Oh dear, BrewDog.
A case of “How could it possibly get any worse?” And then it did.
In a letter to staff, CEO James Brown said all new workers would now be paid £11.44 per hour nationwide – the national living wage. That means bar staff outside London will see their pay go up by around 5 per cent. Doesn’t sound so bad? It also means staff in London will have their hourly pay frozen – a real-terms pay cut.
Apparently a “unique bonus scheme” that includes a whole extra £1 an hour if they surpass customer service standards for that month and “pawternity” leave, offered by a BrewDog spokesperson after the news, couldn’t soften the blow. In a city coping with higher-than-average living costs and rents more than double the national average, staff were understandably fuming.
Brown said it was a “hard decision” they had to make in the face of a trading loss in 2023. Could that have anything to do with a string of other missteps of late, perhaps? For example, losing its B Corp status after complaints of a working “culture of fear”, facing criticism over its “hypocritical” stance on the 2022 World Cup (for much the same reasons) and one of its founders being accused of inappropriate behaviour, which he denies. Oh, and also the beer being pretty rank.
Outlandish marketing stunts and a penchant for bending the rules used to be what made BrewDog stand out. Actually, it’s still what makes them stand out, albeit for far more nefarious reasons.
It all started in 2007, back when microbrewing (and white men with a “let’s f*** s*** up” attitude) was trendy and not annoying. Fed up with the UK beer market, Martin Dickie and James Watt founded BrewDog in a small fishing port in northeast Scotland, when they were just 24. With the help of some scary bank loans, they started brewing tiny batches, filling bottles by hand and selling their first beers at local markets out of a beaten-up old van. It was a very “them vs us” ethos; us, the independent rebels taking on them, the boardroom breweries. It all sounds very noble. Oh, how the tables turn. They often do.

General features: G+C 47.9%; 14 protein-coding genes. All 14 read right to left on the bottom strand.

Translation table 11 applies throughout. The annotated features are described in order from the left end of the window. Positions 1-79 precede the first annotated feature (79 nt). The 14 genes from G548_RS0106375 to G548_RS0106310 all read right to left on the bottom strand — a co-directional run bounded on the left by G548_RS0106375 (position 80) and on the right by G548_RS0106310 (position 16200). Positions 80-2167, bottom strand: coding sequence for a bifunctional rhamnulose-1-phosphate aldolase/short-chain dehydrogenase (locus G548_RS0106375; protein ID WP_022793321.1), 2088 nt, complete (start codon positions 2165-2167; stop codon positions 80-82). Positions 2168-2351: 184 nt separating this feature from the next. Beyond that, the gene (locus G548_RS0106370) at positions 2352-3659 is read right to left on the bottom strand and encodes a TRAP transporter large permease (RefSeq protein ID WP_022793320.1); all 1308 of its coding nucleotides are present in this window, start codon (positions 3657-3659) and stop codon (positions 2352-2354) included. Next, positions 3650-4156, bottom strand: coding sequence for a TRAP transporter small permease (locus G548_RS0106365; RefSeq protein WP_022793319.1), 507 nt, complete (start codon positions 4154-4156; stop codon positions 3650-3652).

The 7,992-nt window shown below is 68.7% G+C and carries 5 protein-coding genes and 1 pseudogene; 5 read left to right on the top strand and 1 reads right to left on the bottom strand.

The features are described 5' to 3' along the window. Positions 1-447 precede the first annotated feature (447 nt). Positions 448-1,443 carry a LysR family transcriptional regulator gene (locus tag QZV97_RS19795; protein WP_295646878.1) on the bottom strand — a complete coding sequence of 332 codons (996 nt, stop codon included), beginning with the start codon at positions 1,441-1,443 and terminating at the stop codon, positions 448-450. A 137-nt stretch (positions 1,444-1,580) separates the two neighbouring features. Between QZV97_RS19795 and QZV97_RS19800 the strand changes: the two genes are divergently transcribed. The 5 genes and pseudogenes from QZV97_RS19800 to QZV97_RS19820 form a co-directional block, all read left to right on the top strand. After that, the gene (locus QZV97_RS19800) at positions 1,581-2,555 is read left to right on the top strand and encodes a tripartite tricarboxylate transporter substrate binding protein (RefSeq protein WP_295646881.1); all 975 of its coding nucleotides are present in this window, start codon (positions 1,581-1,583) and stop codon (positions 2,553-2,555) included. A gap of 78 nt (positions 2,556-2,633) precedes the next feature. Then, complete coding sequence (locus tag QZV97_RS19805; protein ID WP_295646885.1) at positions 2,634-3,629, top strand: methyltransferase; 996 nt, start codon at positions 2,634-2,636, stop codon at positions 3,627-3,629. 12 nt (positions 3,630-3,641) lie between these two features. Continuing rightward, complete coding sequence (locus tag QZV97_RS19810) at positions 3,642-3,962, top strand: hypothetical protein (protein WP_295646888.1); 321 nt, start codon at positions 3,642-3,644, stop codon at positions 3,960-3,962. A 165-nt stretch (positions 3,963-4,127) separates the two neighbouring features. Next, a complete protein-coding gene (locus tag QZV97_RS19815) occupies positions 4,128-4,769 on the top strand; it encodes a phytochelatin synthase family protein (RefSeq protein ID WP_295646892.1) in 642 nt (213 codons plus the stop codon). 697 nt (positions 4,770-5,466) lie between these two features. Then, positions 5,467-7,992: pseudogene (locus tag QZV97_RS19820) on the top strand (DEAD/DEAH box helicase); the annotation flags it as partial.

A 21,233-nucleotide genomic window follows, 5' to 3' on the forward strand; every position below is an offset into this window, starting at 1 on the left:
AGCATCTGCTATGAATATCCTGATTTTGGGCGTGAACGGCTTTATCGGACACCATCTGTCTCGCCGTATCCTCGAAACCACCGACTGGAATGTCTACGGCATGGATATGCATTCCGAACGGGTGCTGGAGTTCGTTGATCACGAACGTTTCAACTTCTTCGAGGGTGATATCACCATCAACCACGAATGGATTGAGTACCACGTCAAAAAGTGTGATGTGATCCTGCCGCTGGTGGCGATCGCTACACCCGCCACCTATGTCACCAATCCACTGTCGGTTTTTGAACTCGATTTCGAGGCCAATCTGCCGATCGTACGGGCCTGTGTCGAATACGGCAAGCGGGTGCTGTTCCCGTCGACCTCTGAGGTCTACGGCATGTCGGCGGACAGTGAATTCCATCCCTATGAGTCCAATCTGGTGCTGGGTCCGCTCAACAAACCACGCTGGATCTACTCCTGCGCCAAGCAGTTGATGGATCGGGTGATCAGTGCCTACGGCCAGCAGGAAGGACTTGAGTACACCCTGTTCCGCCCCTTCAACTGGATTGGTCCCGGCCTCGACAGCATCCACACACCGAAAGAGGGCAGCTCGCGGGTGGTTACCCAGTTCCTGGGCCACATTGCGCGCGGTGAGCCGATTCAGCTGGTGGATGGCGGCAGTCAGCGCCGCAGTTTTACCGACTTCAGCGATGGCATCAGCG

But it worked. A deal with Tesco got them off the ground, and they rolled up their sleeves and got started with what they really came here to do. Make noise and irritate people.
The loudest and most memorable of which was probably a campaign called The End of History, for which whopping 55 per cent ABV bottles of beer were stuffed down the necks of taxidermy roadkill. The world’s strongest and most expensive (at £500-700) beer at the time, by way of the corpses of stouts, squirrels and hares. This was a gift for the top 10 devotees in the US who had invested more than $20,000 in the firm. How nice. If only I’d invested! I’m sad to have missed the deer’s head dispenser that came a year later. Or the taxidermy cats that were chucked over the City of London from a helicopter to celebrate another crowdfunding run.